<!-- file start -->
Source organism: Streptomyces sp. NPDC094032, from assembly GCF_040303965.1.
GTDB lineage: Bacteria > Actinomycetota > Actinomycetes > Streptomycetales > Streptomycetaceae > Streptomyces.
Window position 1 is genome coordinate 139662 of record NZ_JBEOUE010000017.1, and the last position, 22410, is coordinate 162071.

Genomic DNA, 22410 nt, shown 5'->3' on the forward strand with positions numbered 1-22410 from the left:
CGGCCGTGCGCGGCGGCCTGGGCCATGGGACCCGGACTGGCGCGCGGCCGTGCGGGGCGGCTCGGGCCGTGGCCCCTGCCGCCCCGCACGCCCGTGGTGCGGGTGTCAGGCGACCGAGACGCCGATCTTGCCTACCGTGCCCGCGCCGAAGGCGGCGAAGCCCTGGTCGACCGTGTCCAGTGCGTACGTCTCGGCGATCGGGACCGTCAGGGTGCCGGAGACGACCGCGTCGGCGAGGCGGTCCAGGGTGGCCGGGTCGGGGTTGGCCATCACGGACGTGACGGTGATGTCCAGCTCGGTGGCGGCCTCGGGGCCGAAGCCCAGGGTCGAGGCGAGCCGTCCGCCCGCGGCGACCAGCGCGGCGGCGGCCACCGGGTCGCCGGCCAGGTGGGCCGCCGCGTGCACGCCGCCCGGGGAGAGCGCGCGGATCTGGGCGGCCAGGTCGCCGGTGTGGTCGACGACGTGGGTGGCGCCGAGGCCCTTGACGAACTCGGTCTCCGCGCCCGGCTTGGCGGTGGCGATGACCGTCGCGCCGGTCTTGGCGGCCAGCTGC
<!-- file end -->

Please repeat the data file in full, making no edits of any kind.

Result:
Source organism: Streptomyces sp. NPDC094032, from assembly GCF_040303965.1.
GTDB lineage: Bacteria > Actinomycetota > Actinomycetes > Streptomycetales > Streptomycetaceae > Streptomyces.
Window position 1 is genome coordinate 139662 of record NZ_JBEOUE010000017.1, and the last position, 22410, is coordinate 162071.

Genomic DNA, 22410 nt, shown 5'->3' on the forward strand with positions numbered 1-22410 from the left:
CGGCCGTGCGCGGCGGCCTGGGCCATGGGACCCGGACTGGCGCGCGGCCGTGCGGGGCGGCTCGGGCCGTGGCCCCTGCCGCCCCGCACGCCCGTGGTGCGGGTGTCAGGCGACCGAGACGCCGATCTTGCCTACCGTGCCCGCGCCGAAGGCGGCGAAGCCCTGGTCGACCGTGTCCAGTGCGTACGTCTCGGCGATCGGGACCGTCAGGGTGCCGGAGACGACCGCGTCGGCGAGGCGGTCCAGGGTGGCCGGGTCGGGGTTGGCCATCACGGACGTGACGGTGATGTCCAGCTCGGTGGCGGCCTCGGGGCCGAAGCCCAGGGTCGAGGCGAGCCGTCCGCCCGCGGCGACCAGCGCGGCGGCGGCCACCGGGTCGCCGGCCAGGTGGGCCGCCGCGTGCACGCCGCCCGGGGAGAGCGCGCGGATCTGGGCGGCCAGGTCGCCGGTGTGGTCGACGACGTGGGTGGCGCCGAGGCCCTTGACGAACTCGGTCTCCGCGCCCGGCTTGGCGGTGGCGATGACCGTCGCGCCGGTCTTGGCGGCCAGCTGC